Review by Felix on January 3, 2021.
The previous review for Desecration, Pest’s full-length debut from 2003, is titled “Darkthrone worship or rip off” and another reviewer also mentioned the Norwegian duo in his headline. Of course, Pest act in close proximity to the role models who saw a blaze in the northern sky. Already the artwork follows the aesthetics that Darkthrone’s first black metal album established. The number of six tracks also indicates the spiritual connection from Pest to Fenriz and Nocturno Culto and so it comes as no surprise that there are musical similarities as well.
The material commutes between slow-, mid- and fast-paced sections, but the single songs do not like tempo shifts. They are either cold or hot, but they don’t like to change the temperature. From this follows that songs like the pretty slowly flowing 'Hours of Eternity and Death' are not overly exciting in terms of velocity and the decent yet unspectacular guitar work also does not trigger enthusiastic cheers. But honestly speaking – and I know I am pretty alone in this – I never fell in love with “Ablaze in the Northern Sky”. Its ingenious title promised much more than the music was able to keep, just my five cents. In contrast, Pest conquers the black spots of my heart with pieces like the comparatively furious 'Dark Northern Winters'. It is exactly as generic as its name, but I don’t care. I love black metal for what it is, no more, no less.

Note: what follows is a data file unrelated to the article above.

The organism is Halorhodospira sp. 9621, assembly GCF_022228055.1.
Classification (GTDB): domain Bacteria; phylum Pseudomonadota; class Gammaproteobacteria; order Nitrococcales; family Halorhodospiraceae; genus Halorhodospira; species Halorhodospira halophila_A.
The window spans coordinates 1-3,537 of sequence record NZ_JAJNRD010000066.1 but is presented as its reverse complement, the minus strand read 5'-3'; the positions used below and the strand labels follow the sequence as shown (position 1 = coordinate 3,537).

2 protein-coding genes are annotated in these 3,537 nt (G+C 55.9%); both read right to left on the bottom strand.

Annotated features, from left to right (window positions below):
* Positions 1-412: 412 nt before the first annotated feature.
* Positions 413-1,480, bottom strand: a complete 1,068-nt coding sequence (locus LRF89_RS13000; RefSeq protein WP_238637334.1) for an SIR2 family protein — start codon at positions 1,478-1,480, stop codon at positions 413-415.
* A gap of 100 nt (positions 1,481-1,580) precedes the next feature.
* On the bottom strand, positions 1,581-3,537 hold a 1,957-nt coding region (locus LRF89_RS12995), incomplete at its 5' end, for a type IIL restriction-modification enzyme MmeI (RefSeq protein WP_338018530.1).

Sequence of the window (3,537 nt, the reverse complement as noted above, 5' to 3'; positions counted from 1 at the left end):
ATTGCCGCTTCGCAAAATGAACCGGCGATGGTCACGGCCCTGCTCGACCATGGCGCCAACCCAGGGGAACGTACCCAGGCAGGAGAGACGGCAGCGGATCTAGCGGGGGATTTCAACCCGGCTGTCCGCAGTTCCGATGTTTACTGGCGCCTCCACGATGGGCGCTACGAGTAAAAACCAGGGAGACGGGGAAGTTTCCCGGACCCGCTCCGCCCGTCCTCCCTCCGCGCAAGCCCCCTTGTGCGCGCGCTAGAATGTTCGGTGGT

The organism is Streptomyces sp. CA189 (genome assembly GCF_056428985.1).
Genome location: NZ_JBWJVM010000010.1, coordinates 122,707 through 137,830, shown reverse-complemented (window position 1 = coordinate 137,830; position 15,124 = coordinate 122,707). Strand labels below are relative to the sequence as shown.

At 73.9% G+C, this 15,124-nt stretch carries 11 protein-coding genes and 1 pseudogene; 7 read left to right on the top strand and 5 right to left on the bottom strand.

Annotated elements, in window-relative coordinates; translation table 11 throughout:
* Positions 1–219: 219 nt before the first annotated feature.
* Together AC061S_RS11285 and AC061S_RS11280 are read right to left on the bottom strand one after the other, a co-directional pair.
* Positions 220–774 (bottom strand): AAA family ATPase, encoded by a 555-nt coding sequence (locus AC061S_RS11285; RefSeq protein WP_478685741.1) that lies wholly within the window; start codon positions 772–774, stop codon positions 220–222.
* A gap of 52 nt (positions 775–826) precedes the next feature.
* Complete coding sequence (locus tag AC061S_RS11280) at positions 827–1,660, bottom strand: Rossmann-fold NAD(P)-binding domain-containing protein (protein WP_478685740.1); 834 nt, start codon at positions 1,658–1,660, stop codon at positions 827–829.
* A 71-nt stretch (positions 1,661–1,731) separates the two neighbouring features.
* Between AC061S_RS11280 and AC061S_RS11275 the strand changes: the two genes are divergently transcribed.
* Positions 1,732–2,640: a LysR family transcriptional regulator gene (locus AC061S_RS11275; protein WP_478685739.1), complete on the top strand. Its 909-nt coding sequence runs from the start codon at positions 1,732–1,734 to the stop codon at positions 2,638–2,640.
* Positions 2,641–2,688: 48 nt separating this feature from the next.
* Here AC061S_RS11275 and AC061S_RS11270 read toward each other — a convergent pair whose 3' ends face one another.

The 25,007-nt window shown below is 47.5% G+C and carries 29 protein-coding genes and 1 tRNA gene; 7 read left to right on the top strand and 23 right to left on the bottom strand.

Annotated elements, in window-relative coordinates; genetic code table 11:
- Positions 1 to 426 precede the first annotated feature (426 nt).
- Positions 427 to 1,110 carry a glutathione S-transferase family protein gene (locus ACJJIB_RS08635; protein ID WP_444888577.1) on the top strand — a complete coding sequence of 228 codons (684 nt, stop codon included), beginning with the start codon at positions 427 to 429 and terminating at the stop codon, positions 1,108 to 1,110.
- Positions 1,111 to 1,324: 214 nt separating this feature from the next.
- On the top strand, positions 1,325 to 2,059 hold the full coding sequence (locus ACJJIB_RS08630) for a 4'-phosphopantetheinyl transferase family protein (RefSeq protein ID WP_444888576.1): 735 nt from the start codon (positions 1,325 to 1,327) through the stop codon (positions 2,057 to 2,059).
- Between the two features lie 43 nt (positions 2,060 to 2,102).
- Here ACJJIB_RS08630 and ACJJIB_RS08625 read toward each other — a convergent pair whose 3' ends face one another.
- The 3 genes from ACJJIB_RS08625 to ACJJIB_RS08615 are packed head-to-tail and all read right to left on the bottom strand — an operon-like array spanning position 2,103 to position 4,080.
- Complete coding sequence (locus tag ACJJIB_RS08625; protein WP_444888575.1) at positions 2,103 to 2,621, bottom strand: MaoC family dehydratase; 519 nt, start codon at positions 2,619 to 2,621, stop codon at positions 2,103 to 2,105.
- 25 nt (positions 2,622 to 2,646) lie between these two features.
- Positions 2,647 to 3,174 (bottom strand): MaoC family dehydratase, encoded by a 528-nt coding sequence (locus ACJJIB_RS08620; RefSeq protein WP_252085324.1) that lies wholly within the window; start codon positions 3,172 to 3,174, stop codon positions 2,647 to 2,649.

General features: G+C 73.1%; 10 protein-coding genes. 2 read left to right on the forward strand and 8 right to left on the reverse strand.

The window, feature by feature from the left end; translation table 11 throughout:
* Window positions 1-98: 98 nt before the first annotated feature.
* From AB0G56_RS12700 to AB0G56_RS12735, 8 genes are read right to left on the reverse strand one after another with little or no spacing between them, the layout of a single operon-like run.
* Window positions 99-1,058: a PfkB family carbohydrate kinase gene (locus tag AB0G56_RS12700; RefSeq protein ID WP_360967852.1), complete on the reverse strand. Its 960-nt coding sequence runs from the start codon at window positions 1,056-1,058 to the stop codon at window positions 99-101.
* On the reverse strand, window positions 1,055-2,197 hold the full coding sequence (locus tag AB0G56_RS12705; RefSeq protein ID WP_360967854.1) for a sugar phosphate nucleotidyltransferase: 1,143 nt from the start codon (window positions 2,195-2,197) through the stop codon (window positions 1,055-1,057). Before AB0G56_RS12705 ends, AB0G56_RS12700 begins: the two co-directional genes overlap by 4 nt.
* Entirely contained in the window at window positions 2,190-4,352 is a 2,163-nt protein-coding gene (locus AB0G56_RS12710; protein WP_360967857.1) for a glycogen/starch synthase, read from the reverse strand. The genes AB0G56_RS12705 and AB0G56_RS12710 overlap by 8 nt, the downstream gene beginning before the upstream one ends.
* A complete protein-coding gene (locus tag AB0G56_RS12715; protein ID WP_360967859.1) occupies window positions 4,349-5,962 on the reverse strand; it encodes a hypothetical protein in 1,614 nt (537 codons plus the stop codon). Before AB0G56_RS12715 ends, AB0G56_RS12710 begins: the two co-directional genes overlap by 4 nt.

The album sounds raw. The guitars have a profound, deep tone and the guttural vocals emphasize the Nordic origin. No doubt, the lead singer must be a Scandinavian troll in rage. Anyway, he gives the album a big portion of vileness. Mission fulfilled. This is not to say that the instrumental section lacks negative vibes. In particular the belligerent 'I Am the Plague' (nice idea to put the climax on the last position of the track list) spreads life-denying coldness and whenever Necro nags the title, I have no doubt that he really is the plague. By the way, the final song closes the cycle in terms of speed, because the opener also prefers rapid rhythms. However, I don’t think that 'Ninth Nocturnal Departure' was a good selection for the opening position, because its guitar work seems to be borrowed by Darkthrone, to put it politely. Moreover, the following 'Commanding Armageddon' sounds like the little brother of 'Quintessence'. I agree that the Swedish duo has gone a step too far here.
However, if we forget the lack of originality for a moment, Desecration deserves a positive rating, because it breathes pure, solidly performed black metal. No gimmicks, no superfluous extras, just Scandinavian darkness which was inspired by artists who influenced an entire generation of black metal musicians. If this is the worst problem, then I can live with it.
Rating: 7.2 out of 10197